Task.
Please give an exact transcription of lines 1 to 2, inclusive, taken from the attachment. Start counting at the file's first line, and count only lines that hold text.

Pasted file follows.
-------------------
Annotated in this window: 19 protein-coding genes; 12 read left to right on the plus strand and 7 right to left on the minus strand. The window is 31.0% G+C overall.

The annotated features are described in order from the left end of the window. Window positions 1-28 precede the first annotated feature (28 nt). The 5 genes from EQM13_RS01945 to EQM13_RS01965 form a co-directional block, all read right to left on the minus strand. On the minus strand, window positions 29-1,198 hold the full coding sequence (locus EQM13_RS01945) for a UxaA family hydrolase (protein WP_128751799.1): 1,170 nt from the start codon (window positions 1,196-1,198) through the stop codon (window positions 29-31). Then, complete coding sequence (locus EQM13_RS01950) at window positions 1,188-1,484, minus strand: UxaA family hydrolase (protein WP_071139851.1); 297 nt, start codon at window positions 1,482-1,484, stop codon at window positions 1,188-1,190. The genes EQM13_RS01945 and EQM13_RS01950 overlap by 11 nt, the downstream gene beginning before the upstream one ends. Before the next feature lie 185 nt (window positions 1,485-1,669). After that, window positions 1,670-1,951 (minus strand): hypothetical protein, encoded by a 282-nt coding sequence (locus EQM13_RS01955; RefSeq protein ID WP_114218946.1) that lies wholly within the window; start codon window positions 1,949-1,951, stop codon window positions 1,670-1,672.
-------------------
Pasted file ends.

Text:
Annotated in this window: 19 protein-coding genes; 12 read left to right on the plus strand and 7 right to left on the minus strand. The window is 31.0% G+C overall.

The annotated features are described in order from the left end of the window. Window positions 1-28 precede the first annotated feature (28 nt). The 5 genes from EQM13_RS01945 to EQM13_RS01965 form a co-directional block, all read right to left on the minus strand. On the minus strand, window positions 29-1,198 hold the full coding sequence (locus EQM13_RS01945) for a UxaA family hydrolase (protein WP_128751799.1): 1,170 nt from the start codon (window positions 1,196-1,198) through the stop codon (window positions 29-31). Then, complete coding sequence (locus EQM13_RS01950) at window positions 1,188-1,484, minus strand: UxaA family hydrolase (protein WP_071139851.1); 297 nt, start codon at window positions 1,482-1,484, stop codon at window positions 1,188-1,190. The genes EQM13_RS01945 and EQM13_RS01950 overlap by 11 nt, the downstream gene beginning before the upstream one ends. Before the next feature lie 185 nt (window positions 1,485-1,669). After that, window positions 1,670-1,951 (minus strand): hypothetical protein, encoded by a 282-nt coding sequence (locus EQM13_RS01955; RefSeq protein ID WP_114218946.1) that lies wholly within the window; start codon window positions 1,949-1,951, stop codon window positions 1,670-1,672.